On Being a Wire Service Shooter

This is a subject that is near and dear to my heart, much Iike that middle school sweetheart who went off to great fame as part of the prom court at the reform school they ended up in … So much hope, and they amounted to something, just not what you expected.

Brian Ach, a stringer for Wireimage, has a post up on becoming a wire service photographer over at JPG magazine. I have no major issues with his piece, it does a decent job of laying out the path most folks take if they live in a major metropolitan area.

If you don’t, the wire service ladder has a few more rungs in it and the pay system is going to be very different.

Let’s start with the latter issue. If you get picked up by a traditional wire service, you won’t be waiting for months to get paid. You’ll be paid by assignment, usually within 30-45 days. Usage doesn’t matter because you’re being paid by the assignment. And there is almost no chance of retaining your copyright on those images. You may be able to get a shared deal, but the big wire wants all rights.

Is that worth it? Maybe. Maybe not. I lean towards the not side because I think it harms the entire industry, lowering the value of our work. But everyone has to make their own choice here.

As for what you’ll shoot … well, if you’re in a small market, expect courts and government coverage. Particularly if you knock on the door of your local Associated Press bureau as that has been and remains one of their mainstays. It’s where I started and spent much of my three years stringing for them.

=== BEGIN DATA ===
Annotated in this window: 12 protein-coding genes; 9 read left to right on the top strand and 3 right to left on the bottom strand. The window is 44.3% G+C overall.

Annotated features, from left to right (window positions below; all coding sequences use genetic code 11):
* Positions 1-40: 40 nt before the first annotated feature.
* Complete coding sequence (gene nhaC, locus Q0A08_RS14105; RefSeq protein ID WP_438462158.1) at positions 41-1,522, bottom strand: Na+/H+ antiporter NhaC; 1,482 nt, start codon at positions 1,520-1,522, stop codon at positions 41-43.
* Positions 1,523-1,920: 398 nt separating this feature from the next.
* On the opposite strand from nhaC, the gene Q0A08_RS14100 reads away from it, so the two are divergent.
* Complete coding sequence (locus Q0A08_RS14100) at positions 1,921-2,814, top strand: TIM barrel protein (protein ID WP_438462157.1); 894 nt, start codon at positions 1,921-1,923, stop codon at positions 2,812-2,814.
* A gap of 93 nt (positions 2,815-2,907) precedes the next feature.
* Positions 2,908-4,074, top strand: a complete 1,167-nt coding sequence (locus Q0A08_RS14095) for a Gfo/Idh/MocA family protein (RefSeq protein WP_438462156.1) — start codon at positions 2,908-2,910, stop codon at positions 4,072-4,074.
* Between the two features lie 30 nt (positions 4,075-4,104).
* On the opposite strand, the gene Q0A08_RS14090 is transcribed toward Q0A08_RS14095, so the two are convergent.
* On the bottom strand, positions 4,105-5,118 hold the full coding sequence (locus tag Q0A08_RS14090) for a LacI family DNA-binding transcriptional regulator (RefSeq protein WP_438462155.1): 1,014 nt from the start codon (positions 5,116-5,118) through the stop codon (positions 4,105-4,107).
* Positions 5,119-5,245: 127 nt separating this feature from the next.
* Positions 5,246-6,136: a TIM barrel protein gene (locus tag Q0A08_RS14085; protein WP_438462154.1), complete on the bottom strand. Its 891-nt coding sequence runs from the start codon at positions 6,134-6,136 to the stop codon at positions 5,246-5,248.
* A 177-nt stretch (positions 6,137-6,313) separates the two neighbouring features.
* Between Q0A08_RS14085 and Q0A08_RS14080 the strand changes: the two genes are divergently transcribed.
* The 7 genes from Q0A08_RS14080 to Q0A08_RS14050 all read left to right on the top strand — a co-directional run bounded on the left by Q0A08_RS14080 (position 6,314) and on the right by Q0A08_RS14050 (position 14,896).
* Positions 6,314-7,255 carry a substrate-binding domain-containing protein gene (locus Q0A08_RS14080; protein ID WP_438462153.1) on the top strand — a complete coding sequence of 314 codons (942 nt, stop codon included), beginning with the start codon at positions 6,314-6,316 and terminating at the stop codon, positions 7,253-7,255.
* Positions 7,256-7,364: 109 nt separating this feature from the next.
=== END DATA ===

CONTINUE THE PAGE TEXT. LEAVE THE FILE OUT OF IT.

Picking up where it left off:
The other thing I did a lot of was obit photo requests, and these are one of the worst assignments to get but also have a tremendous value to publications. When some non-famous person dies in a newsworthy way, someone has to go knock on the door of the grieving family and ask for a photo to go with the story. It is almost never a pleasant experience but getting that photo means a lot. It means readers can make a personal connection with the victim and will pay more attention to the story.

And, for the record, in my ten years of working for two different wire services I never once did a red carpet event. Except for the ones covered in blood, but that’s another type of stringing entirely …

Mark E. Johnson

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